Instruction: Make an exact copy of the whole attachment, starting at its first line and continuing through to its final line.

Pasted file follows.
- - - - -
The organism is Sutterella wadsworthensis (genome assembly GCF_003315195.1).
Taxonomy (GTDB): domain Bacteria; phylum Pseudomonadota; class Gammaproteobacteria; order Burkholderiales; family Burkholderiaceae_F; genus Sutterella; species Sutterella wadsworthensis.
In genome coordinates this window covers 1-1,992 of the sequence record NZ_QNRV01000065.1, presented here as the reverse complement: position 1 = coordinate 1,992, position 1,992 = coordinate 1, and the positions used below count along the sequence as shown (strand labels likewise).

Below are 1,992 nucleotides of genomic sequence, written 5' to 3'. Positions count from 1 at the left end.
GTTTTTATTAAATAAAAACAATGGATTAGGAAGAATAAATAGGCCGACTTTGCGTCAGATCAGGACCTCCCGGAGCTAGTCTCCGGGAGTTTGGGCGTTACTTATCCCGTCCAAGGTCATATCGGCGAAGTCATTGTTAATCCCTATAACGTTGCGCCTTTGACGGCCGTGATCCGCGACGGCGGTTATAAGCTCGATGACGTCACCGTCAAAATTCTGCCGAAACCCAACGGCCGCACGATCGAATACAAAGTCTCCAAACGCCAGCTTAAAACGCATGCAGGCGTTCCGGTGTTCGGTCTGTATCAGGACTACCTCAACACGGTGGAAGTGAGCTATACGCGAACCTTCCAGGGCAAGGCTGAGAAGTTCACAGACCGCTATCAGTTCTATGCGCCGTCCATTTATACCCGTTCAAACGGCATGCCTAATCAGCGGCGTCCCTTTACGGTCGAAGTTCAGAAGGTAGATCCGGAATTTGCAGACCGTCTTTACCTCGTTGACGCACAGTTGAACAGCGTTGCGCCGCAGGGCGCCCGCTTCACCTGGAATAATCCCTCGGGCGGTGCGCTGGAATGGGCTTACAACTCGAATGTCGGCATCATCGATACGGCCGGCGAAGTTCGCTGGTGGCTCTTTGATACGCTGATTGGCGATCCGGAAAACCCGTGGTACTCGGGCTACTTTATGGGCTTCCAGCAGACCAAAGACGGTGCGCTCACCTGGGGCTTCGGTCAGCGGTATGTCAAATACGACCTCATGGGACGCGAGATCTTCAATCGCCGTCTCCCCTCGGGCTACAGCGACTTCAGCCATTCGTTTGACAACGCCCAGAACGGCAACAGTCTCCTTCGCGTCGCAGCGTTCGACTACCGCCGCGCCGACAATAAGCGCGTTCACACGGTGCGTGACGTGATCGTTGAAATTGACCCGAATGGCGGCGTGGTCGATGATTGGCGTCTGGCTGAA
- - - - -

The organism is Sutterella wadsworthensis (genome assembly GCF_003315195.1).
Taxonomy (GTDB): domain Bacteria; phylum Pseudomonadota; class Gammaproteobacteria; order Burkholderiales; family Burkholderiaceae_F; genus Sutterella; species Sutterella wadsworthensis.
In genome coordinates this window covers 1-1,992 of the sequence record NZ_QNRV01000065.1, presented here as the reverse complement: position 1 = coordinate 1,992, position 1,992 = coordinate 1, and the positions used below count along the sequence as shown (strand labels likewise).

Below are 1,992 nucleotides of genomic sequence, written 5' to 3'. Positions count from 1 at the left end.
GTTTTTATTAAATAAAAACAATGGATTAGGAAGAATAAATAGGCCGACTTTGCGTCAGATCAGGACCTCCCGGAGCTAGTCTCCGGGAGTTTGGGCGTTACTTATCCCGTCCAAGGTCATATCGGCGAAGTCATTGTTAATCCCTATAACGTTGCGCCTTTGACGGCCGTGATCCGCGACGGCGGTTATAAGCTCGATGACGTCACCGTCAAAATTCTGCCGAAACCCAACGGCCGCACGATCGAATACAAAGTCTCCAAACGCCAGCTTAAAACGCATGCAGGCGTTCCGGTGTTCGGTCTGTATCAGGACTACCTCAACACGGTGGAAGTGAGCTATACGCGAACCTTCCAGGGCAAGGCTGAGAAGTTCACAGACCGCTATCAGTTCTATGCGCCGTCCATTTATACCCGTTCAAACGGCATGCCTAATCAGCGGCGTCCCTTTACGGTCGAAGTTCAGAAGGTAGATCCGGAATTTGCAGACCGTCTTTACCTCGTTGACGCACAGTTGAACAGCGTTGCGCCGCAGGGCGCCCGCTTCACCTGGAATAATCCCTCGGGCGGTGCGCTGGAATGGGCTTACAACTCGAATGTCGGCATCATCGATACGGCCGGCGAAGTTCGCTGGTGGCTCTTTGATACGCTGATTGGCGATCCGGAAAACCCGTGGTACTCGGGCTACTTTATGGGCTTCCAGCAGACCAAAGACGGTGCGCTCACCTGGGGCTTCGGTCAGCGGTATGTCAAATACGACCTCATGGGACGCGAGATCTTCAATCGCCGTCTCCCCTCGGGCTACAGCGACTTCAGCCATTCGTTTGACAACGCCCAGAACGGCAACAGTCTCCTTCGCGTCGCAGCGTTCGACTACCGCCGCGCCGACAATAAGCGCGTTCACACGGTGCGTGACGTGATCGTTGAAATTGACCCGAATGGCGGCGTGGTCGATGATTGGCGTCTGGCTGAA